Writing Pet Peeves

Okay, this may be a rant – sorry if it sounds like one.


I’m reading the brand new release of one of my all-time favorite authors and I found a mistake a fact-checker should have caught. This is the second time in a week I’ve found this particular mistake – the other was in an older book by a different fav author.

What the heck has happened to  fact checkers in the publishing industry? These are not self published books where I would expect to find errors – these are from two of the BIG 5!! Here’s the mistake – remember: it’s the same one I found in two different books: both writers used the word PRONE to denote a person lying on their back, face upward. WRONGWRONGWRONG!!! SUPINE means lying face upward, prone means lying face downward. Why does this bother me so much, you ask? Well, I’ll tell you.

When I was in nursing school in the late 1800’s (!) we used to write our nursing notes by hand. It’s all done electronically now. I wrote a note once on a comatose patient that read  “Pt. appears comfortable and is lying prone in bed.” I got reported to the Director of Nursing by the patient’s doc and a written warning note was placed in my academic file. Why? Because the patient had a tracheostomy tube and was on a ventilator and there was no way on God’s green earth he could have or should have been laying prone ( which means on his stomach) because he wouldn’t have been able to breathe. And the reason I got written up was because if the patient’s family had ever sued, the legal chart would have gone into evidence and court and I would have looked incompetent ( as would the hospital) for placing the patient in position that obviously could have killed him. The note should have read : “Pt. appears comfortable and is lying supine in bed.”
Here’s the easiest way to remember the difference ( if you don’t have a dictionary handy) “When you are SUPINE you are looking up at the PINE trees, ergo, you are on your back. When  you are PRONE you have you face pointed downward, or as I remember it: Face PLANTED downward.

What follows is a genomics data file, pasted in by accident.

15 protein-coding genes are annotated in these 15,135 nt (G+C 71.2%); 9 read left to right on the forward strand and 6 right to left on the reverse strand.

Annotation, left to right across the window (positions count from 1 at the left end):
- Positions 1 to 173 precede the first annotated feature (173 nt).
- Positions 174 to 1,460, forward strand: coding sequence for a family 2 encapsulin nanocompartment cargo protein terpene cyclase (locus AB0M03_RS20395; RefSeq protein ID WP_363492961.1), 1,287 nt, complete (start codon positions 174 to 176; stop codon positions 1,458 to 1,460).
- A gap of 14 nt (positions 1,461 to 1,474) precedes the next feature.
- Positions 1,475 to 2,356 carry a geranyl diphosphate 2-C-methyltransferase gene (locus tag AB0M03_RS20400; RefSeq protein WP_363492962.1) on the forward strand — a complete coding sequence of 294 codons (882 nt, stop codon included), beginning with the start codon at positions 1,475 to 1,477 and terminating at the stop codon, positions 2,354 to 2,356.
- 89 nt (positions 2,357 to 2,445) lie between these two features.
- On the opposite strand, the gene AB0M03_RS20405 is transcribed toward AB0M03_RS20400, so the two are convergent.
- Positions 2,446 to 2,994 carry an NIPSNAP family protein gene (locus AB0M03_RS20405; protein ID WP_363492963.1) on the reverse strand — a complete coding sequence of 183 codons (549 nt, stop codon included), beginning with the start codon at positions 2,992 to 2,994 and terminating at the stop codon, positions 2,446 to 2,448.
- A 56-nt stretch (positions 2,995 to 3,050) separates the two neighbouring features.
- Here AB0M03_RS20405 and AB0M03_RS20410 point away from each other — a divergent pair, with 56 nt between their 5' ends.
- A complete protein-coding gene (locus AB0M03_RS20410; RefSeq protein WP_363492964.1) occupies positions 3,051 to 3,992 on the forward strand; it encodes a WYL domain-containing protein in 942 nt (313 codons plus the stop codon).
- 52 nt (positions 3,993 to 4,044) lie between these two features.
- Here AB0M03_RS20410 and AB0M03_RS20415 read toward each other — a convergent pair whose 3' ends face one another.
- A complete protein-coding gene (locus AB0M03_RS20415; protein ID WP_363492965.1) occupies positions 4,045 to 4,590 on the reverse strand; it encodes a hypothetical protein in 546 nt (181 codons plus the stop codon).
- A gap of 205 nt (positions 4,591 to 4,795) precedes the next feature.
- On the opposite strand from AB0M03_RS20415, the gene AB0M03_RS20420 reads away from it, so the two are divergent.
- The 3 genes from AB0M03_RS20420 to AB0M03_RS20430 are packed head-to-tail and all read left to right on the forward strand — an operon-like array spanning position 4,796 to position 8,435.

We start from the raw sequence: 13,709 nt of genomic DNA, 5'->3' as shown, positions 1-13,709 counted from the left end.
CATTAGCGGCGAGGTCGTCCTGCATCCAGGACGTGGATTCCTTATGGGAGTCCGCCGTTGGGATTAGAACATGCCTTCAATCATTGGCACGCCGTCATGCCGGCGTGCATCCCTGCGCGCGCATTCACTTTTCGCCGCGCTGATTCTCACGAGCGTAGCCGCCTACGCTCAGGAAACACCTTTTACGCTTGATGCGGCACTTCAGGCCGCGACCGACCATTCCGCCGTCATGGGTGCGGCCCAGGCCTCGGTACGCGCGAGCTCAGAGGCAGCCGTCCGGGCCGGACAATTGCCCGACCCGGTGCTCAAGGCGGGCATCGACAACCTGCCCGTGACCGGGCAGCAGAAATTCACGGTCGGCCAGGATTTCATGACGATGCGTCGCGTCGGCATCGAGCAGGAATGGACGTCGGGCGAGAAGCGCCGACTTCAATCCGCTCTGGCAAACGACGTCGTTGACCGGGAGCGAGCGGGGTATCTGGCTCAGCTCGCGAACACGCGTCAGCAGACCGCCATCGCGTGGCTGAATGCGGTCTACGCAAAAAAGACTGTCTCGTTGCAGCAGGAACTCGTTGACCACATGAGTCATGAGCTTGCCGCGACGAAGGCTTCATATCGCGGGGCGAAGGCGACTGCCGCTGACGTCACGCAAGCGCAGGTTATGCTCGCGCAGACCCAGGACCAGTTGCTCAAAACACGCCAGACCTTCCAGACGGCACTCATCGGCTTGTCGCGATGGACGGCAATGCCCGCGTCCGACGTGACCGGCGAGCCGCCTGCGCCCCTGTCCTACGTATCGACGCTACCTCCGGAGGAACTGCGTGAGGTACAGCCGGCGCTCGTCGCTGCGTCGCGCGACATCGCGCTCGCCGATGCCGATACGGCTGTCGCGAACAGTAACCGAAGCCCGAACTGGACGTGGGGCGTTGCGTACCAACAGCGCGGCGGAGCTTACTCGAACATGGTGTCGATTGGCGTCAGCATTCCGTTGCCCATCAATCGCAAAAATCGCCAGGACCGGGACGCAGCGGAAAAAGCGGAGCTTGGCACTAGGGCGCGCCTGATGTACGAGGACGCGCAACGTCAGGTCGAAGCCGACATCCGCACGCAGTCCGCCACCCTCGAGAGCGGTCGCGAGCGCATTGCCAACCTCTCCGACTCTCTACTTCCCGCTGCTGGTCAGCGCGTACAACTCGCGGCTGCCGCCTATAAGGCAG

Got it??

I’ve got more writing pet peeves, but this is enough negativity for one day. Do you have any? Let’s discuss, because I know there are thousands!!!!



Filed under Author, Contemporary Romance, Dialogue, Editors, Life challenges, Literary characters, research, Romance, Romance Books

8 responses to “Writing Pet Peeves

  1. Good post. Thank you for the clarification. I know I’ve read over that word in books and just assumed lying down, never envisioning face up or face down.

    Liked by 1 person

    • Peggy Jaeger

      Judy, I just checked the 5 dictionaries I have in my house and the two I have access to online and they all define PRONE this way: lying flat, face downward. It’s the comma that people glaze over and what comes after it, I think!


  2. Peggy, Another good way to remember, perhaps… you are lying sUPine face UPward or you’re prONe ON your face! Thanks for the informative post!


  3. Do you have a few hours? I have so many pet peeves. One of my major peeves is a mistake a WRITER should never make. Many people in the past few years can’t seem to remember the difference between a plural and a possessive. Why is this so cursed difficult????

    I have two dogs.
    I had to find the dog’s collar before I could take him for a walk.

    I also hate disagreeing pronouns and tenses.

    I could really go on for quite some time.

    Thank you for teaching me something I didn’t know. Now the misuse of these words will become a peeve. 🙂


  4. Peggy Jaeger

    Michelle – I, unfortunately, could go on for hours as well!!! English is our language but you would never know it was taught in schools! I blame so much for it’s downfall: texting, tv, yada yada yada. Thanks for stopping by!


  5. Great post Peggy. I learned something new and will certainly be filling away the differences for any future use. 🙂

    Liked by 1 person

  6. Peggy Jaeger

    Thanks Angela – I hate being no nitpicky, but this one I just can’t let go of!


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